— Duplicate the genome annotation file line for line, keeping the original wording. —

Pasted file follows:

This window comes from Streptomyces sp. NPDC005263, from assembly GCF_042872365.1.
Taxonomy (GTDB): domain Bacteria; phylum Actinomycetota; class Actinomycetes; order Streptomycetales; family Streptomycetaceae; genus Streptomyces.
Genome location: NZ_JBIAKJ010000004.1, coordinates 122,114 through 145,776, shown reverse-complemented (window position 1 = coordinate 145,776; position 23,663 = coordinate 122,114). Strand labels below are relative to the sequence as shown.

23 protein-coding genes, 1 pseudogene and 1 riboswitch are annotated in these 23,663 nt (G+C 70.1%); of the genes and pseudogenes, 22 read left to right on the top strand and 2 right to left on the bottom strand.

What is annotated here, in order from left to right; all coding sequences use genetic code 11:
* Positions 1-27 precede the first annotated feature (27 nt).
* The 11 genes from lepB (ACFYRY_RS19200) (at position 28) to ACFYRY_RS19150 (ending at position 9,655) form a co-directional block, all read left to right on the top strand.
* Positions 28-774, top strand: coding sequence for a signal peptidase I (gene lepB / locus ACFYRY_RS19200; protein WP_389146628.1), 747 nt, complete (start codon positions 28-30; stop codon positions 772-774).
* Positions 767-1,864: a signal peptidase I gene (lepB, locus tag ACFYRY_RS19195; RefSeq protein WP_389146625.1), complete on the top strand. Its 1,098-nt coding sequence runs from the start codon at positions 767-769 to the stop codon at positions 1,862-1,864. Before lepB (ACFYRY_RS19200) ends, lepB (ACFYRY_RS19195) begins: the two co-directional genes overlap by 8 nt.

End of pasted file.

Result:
This window comes from Streptomyces sp. NPDC005263, from assembly GCF_042872365.1.
Taxonomy (GTDB): domain Bacteria; phylum Actinomycetota; class Actinomycetes; order Streptomycetales; family Streptomycetaceae; genus Streptomyces.
Genome location: NZ_JBIAKJ010000004.1, coordinates 122,114 through 145,776, shown reverse-complemented (window position 1 = coordinate 145,776; position 23,663 = coordinate 122,114). Strand labels below are relative to the sequence as shown.

23 protein-coding genes, 1 pseudogene and 1 riboswitch are annotated in these 23,663 nt (G+C 70.1%); of the genes and pseudogenes, 22 read left to right on the top strand and 2 right to left on the bottom strand.

What is annotated here, in order from left to right; all coding sequences use genetic code 11:
* Positions 1-27 precede the first annotated feature (27 nt).
* The 11 genes from lepB (ACFYRY_RS19200) (at position 28) to ACFYRY_RS19150 (ending at position 9,655) form a co-directional block, all read left to right on the top strand.
* Positions 28-774, top strand: coding sequence for a signal peptidase I (gene lepB / locus ACFYRY_RS19200; protein WP_389146628.1), 747 nt, complete (start codon positions 28-30; stop codon positions 772-774).
* Positions 767-1,864: a signal peptidase I gene (lepB, locus tag ACFYRY_RS19195; RefSeq protein WP_389146625.1), complete on the top strand. Its 1,098-nt coding sequence runs from the start codon at positions 767-769 to the stop codon at positions 1,862-1,864. Before lepB (ACFYRY_RS19200) ends, lepB (ACFYRY_RS19195) begins: the two co-directional genes overlap by 8 nt.